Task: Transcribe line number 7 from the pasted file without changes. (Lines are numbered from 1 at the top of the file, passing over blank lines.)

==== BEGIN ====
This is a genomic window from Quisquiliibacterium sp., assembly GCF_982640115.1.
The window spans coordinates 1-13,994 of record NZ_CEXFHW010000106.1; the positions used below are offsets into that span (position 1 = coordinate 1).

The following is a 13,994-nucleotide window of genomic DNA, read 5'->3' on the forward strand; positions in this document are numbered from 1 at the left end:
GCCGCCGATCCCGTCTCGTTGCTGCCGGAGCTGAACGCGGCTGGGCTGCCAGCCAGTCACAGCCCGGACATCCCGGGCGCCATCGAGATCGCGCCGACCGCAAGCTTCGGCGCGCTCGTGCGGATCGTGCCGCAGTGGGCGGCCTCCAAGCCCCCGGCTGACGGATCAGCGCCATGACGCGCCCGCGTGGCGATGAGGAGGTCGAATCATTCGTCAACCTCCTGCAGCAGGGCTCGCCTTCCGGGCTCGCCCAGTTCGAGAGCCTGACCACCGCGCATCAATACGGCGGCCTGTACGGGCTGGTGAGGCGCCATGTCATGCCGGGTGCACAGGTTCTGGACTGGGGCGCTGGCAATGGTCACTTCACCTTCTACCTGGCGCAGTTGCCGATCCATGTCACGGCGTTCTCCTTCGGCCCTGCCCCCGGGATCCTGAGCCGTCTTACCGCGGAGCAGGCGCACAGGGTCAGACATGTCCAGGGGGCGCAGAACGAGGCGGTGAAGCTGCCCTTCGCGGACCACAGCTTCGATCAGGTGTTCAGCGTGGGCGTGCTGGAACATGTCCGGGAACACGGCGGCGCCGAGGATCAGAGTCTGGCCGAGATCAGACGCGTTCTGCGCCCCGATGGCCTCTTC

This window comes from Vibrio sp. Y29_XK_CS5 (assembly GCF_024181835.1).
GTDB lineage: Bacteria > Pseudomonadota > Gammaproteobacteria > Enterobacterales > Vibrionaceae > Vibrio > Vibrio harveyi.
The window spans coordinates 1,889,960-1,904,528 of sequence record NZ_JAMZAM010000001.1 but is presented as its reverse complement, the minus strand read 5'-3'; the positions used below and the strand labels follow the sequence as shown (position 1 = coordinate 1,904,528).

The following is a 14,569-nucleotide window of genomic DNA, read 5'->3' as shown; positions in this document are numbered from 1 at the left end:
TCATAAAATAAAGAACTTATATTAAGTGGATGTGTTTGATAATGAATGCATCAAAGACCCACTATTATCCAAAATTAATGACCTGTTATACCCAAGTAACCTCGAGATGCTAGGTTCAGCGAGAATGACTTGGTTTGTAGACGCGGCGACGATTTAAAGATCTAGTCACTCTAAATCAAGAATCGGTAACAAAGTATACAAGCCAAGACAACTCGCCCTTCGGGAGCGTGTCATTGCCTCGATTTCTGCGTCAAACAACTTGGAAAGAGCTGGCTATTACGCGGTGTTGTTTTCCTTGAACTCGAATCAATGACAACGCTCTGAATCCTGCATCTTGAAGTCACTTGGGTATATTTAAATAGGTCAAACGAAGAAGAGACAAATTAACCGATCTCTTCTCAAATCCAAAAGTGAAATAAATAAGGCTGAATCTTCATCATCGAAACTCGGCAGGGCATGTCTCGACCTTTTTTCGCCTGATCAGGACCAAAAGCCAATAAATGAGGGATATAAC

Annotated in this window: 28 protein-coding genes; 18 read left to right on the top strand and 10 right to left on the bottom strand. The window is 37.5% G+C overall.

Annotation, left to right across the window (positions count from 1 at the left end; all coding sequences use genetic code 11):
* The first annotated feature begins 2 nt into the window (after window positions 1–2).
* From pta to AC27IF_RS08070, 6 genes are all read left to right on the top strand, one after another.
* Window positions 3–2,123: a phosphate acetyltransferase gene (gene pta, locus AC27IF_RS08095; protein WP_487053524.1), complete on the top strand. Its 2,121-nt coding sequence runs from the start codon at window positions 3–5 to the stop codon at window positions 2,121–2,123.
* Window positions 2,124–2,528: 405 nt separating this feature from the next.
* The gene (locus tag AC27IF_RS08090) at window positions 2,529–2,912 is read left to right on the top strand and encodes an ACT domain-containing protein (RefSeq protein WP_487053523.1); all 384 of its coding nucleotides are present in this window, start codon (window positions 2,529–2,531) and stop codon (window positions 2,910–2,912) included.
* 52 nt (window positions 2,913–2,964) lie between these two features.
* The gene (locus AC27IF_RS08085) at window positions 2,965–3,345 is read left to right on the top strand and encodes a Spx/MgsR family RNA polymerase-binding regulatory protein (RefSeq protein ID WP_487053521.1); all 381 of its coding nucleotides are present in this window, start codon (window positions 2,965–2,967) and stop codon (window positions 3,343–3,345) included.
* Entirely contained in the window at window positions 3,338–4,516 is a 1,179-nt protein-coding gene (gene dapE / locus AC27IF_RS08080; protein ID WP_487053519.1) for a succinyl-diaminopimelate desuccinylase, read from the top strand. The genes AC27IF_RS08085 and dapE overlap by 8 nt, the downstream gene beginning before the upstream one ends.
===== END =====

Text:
The window spans coordinates 1,889,960-1,904,528 of sequence record NZ_JAMZAM010000001.1 but is presented as its reverse complement, the minus strand read 5'-3'; the positions used below and the strand labels follow the sequence as shown (position 1 = coordinate 1,904,528).